The idea swept into the youngster's mind — guns! But then he realised that guns were useless. Even if the guns of the PXR1 could be brought to bear on the huge gasbag above, the submarine must perish with the airship if that were wrecked.
And then Tinker saw that the wireless aerial had been smashed utterly.
A sailor was lying on the deck, someone supporting his head. He was talking wildly. Tinker heard the words, snatches of tumbled sentences, half inarticulate.
"Hit me on the head — knocked me out! The cur! But I saw — six of them — rowed out to us! I saw the airship, too! Up above! Grappled on to us; see how they've done it — if it ain't a dream — "
The man was one of the watch that had been knocked out. His last words were oddly shrill.
So six men had rowed out under cover of dark to the anchored submarine and knocked out the watch! It had been cleverly done. And those six had taken care to wreck the wireless!
Like madmen they were, those British sailors. Tinker saw one man shake his fist on high, almost sobbing, raging, helpless. "If it ain't a dream!" That was it. It must be all a dream.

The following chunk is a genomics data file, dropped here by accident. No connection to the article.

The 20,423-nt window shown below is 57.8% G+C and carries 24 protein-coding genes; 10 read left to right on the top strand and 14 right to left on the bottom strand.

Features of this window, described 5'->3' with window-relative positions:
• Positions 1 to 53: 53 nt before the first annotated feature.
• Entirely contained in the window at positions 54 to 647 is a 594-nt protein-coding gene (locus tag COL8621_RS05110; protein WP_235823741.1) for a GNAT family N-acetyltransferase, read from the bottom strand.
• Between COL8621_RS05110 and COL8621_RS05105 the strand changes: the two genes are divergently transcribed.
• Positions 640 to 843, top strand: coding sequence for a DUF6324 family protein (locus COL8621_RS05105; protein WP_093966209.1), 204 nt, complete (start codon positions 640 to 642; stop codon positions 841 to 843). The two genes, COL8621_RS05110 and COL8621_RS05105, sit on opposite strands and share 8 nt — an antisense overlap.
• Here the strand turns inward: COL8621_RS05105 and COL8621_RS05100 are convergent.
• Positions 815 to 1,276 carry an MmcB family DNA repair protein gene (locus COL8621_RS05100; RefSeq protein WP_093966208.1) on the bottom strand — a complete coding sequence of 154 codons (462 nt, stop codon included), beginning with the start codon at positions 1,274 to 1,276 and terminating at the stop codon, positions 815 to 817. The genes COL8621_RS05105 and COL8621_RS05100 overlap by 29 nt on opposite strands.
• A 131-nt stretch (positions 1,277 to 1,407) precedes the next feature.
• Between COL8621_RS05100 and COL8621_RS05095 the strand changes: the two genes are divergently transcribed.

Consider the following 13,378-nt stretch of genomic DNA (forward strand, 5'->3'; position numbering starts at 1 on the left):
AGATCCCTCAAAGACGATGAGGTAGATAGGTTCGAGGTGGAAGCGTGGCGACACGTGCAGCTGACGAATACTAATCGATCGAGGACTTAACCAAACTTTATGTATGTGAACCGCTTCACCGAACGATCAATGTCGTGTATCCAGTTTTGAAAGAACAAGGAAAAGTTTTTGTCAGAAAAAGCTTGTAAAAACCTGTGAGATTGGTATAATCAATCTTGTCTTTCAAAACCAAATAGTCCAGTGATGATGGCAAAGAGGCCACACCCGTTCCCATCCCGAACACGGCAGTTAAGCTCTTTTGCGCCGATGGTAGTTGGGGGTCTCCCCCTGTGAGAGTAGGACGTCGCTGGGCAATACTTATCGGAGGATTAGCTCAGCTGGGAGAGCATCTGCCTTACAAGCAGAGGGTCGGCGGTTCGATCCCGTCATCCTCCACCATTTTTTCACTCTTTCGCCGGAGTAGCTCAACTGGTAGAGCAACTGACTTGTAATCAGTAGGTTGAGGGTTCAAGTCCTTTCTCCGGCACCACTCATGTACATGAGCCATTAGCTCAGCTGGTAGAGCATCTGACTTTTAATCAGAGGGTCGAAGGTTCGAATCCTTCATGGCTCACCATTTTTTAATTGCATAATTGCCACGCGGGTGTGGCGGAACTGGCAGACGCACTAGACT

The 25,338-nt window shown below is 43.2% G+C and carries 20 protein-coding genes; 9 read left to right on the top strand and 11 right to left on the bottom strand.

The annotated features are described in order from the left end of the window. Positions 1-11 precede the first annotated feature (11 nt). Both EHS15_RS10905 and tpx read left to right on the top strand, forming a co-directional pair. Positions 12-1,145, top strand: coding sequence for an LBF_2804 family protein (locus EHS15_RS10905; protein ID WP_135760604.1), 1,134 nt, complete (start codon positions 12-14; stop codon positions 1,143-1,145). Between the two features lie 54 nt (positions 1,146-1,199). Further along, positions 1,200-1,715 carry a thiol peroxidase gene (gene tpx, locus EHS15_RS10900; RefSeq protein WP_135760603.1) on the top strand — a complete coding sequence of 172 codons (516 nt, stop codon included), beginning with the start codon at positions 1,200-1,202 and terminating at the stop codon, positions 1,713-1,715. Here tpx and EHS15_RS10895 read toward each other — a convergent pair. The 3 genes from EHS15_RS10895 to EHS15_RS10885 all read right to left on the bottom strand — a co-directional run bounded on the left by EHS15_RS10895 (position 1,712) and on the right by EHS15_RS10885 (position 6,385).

Tinker glimpsed the face of the captain. It was white as paper, dazed. The officer, brave as a lion, felt disgraced, humiliated. He felt he had let his country down.
So that foreign power, whichever it was, had planned this. This! Who could have dreamed of this?
From Tinker there broke a wild laugh.
"The flying submarine!" he chuckled mirthlessly. "But where are we off to? Anyway, I guess England will never know!"
England! Far away below, those blurred, winking lights were dropping from sight. Up above, the maddening drone. It was all so wildly ridiculous. It simply couldn't be!
But in his heart Tinker knew that it was not merely the nightmare it seemed. It was grim truth!
"Kidnapped!" he laughed wildly. "Kidnapping a submarine! Plans aren't good enough for them; they know that certain things aren't put on plans. So they're collaring the very submarine itself! And us — we shall have to be put out of the way!"